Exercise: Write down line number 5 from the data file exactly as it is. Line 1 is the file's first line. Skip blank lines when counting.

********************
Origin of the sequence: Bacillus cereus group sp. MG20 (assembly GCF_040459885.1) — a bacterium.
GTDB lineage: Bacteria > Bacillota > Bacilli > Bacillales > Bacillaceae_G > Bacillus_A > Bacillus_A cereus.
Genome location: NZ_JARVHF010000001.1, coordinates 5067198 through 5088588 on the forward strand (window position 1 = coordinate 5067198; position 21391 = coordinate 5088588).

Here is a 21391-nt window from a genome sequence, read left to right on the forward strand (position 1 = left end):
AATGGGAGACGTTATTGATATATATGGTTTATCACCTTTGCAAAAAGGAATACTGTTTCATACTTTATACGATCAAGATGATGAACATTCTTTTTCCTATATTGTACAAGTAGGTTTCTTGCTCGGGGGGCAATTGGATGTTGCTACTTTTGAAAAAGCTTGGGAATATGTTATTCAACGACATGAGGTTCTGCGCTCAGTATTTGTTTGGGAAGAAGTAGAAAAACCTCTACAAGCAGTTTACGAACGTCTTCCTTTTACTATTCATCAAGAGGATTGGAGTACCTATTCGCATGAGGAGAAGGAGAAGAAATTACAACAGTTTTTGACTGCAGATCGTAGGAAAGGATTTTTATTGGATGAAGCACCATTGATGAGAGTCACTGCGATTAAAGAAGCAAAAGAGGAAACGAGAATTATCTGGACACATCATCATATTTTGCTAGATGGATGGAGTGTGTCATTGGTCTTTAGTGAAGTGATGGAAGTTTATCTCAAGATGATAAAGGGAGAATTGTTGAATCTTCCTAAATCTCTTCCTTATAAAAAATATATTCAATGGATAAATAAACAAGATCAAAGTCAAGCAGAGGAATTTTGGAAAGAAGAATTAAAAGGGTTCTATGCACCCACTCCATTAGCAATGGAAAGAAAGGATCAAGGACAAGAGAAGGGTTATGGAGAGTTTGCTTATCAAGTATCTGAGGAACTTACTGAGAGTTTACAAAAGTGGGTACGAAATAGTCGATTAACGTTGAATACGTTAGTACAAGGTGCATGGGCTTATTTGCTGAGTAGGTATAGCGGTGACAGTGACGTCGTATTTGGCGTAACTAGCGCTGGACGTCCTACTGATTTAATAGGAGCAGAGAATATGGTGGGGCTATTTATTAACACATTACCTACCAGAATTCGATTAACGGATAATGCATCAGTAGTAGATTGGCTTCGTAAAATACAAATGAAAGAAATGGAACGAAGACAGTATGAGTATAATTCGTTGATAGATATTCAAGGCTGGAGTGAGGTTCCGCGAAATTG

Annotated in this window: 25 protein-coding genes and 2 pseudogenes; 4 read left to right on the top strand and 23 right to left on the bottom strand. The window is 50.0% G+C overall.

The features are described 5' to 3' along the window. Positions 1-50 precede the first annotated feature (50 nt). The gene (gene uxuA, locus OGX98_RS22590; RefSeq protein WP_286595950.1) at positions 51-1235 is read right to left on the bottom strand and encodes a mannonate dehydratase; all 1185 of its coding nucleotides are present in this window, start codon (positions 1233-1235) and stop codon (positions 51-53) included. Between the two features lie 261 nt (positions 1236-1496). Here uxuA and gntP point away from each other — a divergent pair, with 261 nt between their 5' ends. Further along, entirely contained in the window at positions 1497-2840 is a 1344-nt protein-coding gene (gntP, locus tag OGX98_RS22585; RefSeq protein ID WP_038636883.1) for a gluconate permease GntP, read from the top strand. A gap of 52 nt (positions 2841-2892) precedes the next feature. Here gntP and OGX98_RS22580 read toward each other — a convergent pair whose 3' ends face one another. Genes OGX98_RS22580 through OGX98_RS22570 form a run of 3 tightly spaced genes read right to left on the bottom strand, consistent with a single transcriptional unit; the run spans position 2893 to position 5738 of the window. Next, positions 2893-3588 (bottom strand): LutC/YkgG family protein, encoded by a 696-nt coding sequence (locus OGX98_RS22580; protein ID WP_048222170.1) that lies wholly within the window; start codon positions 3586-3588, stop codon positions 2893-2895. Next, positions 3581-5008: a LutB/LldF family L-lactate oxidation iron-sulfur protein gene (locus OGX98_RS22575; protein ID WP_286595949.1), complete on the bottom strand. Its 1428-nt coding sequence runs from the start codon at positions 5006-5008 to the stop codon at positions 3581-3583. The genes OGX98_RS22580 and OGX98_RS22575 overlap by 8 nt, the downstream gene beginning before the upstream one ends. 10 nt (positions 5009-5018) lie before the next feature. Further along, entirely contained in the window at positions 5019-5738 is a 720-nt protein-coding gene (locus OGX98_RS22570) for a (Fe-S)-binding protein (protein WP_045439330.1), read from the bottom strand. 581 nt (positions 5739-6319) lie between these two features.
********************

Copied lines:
AATGGGAGACGTTATTGATATATATGGTTTATCACCTTTGCAAAAAGGAATACTGTTTCATACTTTATACGATCAAGATGATGAACATTCTTTTTCCTATATTGTACAAGTAGGTTTCTTGCTCGGGGGGCAATTGGATGTTGCTACTTTTGAAAAAGCTTGGGAATATGTTATTCAACGACATGAGGTTCTGCGCTCAGTATTTGTTTGGGAAGAAGTAGAAAAACCTCTACAAGCAGTTTACGAACGTCTTCCTTTTACTATTCATCAAGAGGATTGGAGTACCTATTCGCATGAGGAGAAGGAGAAGAAATTACAACAGTTTTTGACTGCAGATCGTAGGAAAGGATTTTTATTGGATGAAGCACCATTGATGAGAGTCACTGCGATTAAAGAAGCAAAAGAGGAAACGAGAATTATCTGGACACATCATCATATTTTGCTAGATGGATGGAGTGTGTCATTGGTCTTTAGTGAAGTGATGGAAGTTTATCTCAAGATGATAAAGGGAGAATTGTTGAATCTTCCTAAATCTCTTCCTTATAAAAAATATATTCAATGGATAAATAAACAAGATCAAAGTCAAGCAGAGGAATTTTGGAAAGAAGAATTAAAAGGGTTCTATGCACCCACTCCATTAGCAATGGAAAGAAAGGATCAAGGACAAGAGAAGGGTTATGGAGAGTTTGCTTATCAAGTATCTGAGGAACTTACTGAGAGTTTACAAAAGTGGGTACGAAATAGTCGATTAACGTTGAATACGTTAGTACAAGGTGCATGGGCTTATTTGCTGAGTAGGTATAGCGGTGACAGTGACGTCGTATTTGGCGTAACTAGCGCTGGACGTCCTACTGATTTAATAGGAGCAGAGAATATGGTGGGGCTATTTATTAACACATTACCTACCAGAATTCGATTAACGGATAATGCATCAGTAGTAGATTGGCTTCGTAAAATACAAATGAAAGAAATGGAACGAAGACAGTATGAGTATAATTCGTTGATAGATATTCAAGGCTGGAGTGAGGTTCCGCGAAATTG